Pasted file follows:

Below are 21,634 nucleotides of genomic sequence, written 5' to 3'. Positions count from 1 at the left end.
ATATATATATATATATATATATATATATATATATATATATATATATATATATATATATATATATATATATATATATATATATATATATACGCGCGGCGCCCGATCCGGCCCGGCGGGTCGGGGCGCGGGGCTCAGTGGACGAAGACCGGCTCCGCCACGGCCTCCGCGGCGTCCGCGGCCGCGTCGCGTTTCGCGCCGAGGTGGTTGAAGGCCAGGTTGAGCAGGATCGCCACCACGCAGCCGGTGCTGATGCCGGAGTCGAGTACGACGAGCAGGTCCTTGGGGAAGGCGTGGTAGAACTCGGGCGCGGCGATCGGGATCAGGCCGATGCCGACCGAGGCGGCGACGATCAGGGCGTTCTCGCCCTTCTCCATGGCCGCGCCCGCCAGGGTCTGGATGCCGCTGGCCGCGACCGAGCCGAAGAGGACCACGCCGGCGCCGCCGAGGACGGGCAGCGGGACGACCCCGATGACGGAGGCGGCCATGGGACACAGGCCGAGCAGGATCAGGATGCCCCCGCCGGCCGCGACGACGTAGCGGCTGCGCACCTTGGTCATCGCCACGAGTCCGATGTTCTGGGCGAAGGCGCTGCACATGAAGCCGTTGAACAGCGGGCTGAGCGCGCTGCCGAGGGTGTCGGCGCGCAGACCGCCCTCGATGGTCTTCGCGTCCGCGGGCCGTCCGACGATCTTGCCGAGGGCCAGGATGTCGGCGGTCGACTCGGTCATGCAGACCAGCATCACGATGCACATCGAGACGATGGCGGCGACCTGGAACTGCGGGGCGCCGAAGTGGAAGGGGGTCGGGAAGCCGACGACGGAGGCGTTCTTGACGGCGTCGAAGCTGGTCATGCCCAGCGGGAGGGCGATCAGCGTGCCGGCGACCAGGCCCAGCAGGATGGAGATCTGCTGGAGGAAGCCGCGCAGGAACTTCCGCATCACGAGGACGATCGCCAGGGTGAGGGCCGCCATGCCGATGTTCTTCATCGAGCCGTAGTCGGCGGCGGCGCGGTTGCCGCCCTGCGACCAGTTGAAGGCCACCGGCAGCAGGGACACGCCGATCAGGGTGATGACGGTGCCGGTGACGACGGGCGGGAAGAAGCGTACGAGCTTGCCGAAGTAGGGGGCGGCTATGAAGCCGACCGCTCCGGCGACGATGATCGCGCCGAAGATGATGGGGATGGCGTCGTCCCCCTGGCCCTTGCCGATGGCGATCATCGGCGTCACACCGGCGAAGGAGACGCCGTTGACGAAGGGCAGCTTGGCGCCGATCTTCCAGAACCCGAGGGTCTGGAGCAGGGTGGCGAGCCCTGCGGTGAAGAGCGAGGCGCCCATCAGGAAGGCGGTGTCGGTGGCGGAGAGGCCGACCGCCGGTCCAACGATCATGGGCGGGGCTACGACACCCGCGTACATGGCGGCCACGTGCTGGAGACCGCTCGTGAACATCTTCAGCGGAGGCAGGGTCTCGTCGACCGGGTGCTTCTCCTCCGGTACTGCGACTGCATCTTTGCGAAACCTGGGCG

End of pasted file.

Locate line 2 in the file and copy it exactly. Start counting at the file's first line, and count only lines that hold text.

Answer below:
ATATATATATATATATATATATATATATATATATATATATATATATATATATATATATATATATATATATATATATATATATATATATACGCGCGGCGCCCGATCCGGCCCGGCGGGTCGGGGCGCGGGGCTCAGTGGACGAAGACCGGCTCCGCCACGGCCTCCGCGGCGTCCGCGGCCGCGTCGCGTTTCGCGCCGAGGTGGTTGAAGGCCAGGTTGAGCAGGATCGCCACCACGCAGCCGGTGCTGATGCCGGAGTCGAGTACGACGAGCAGGTCCTTGGGGAAGGCGTGGTAGAACTCGGGCGCGGCGATCGGGATCAGGCCGATGCCGACCGAGGCGGCGACGATCAGGGCGTTCTCGCCCTTCTCCATGGCCGCGCCCGCCAGGGTCTGGATGCCGCTGGCCGCGACCGAGCCGAAGAGGACCACGCCGGCGCCGCCGAGGACGGGCAGCGGGACGACCCCGATGACGGAGGCGGCCATGGGACACAGGCCGAGCAGGATCAGGATGCCCCCGCCGGCCGCGACGACGTAGCGGCTGCGCACCTTGGTCATCGCCACGAGTCCGATGTTCTGGGCGAAGGCGCTGCACATGAAGCCGTTGAACAGCGGGCTGAGCGCGCTGCCGAGGGTGTCGGCGCGCAGACCGCCCTCGATGGTCTTCGCGTCCGCGGGCCGTCCGACGATCTTGCCGAGGGCCAGGATGTCGGCGGTCGACTCGGTCATGCAGACCAGCATCACGATGCACATCGAGACGATGGCGGCGACCTGGAACTGCGGGGCGCCGAAGTGGAAGGGGGTCGGGAAGCCGACGACGGAGGCGTTCTTGACGGCGTCGAAGCTGGTCATGCCCAGCGGGAGGGCGATCAGCGTGCCGGCGACCAGGCCCAGCAGGATGGAGATCTGCTGGAGGAAGCCGCGCAGGAACTTCCGCATCACGAGGACGATCGCCAGGGTGAGGGCCGCCATGCCGATGTTCTTCATCGAGCCGTAGTCGGCGGCGGCGCGGTTGCCGCCCTGCGACCAGTTGAAGGCCACCGGCAGCAGGGACACGCCGATCAGGGTGATGACGGTGCCGGTGACGACGGGCGGGAAGAAGCGTACGAGCTTGCCGAAGTAGGGGGCGGCTATGAAGCCGACCGCTCCGGCGACGATGATCGCGCCGAAGATGATGGGGATGGCGTCGTCCCCCTGGCCCTTGCCGATGGCGATCATCGGCGTCACACCGGCGAAGGAGACGCCGTTGACGAAGGGCAGCTTGGCGCCGATCTTCCAGAACCCGAGGGTCTGGAGCAGGGTGGCGAGCCCTGCGGTGAAGAGCGAGGCGCCCATCAGGAAGGCGGTGTCGGTGGCGGAGAGGCCGACCGCCGGTCCAACGATCATGGGCGGGGCTACGACACCCGCGTACATGGCGGCCACGTGCTGGAGACCGCTCGTGAACATCTTCAGCGGAGGCAGGGTCTCGTCGACCGGGTGCTTCTCCTCCGGTACTGCGACTGCATCTTTGCGAAACCTGGGCG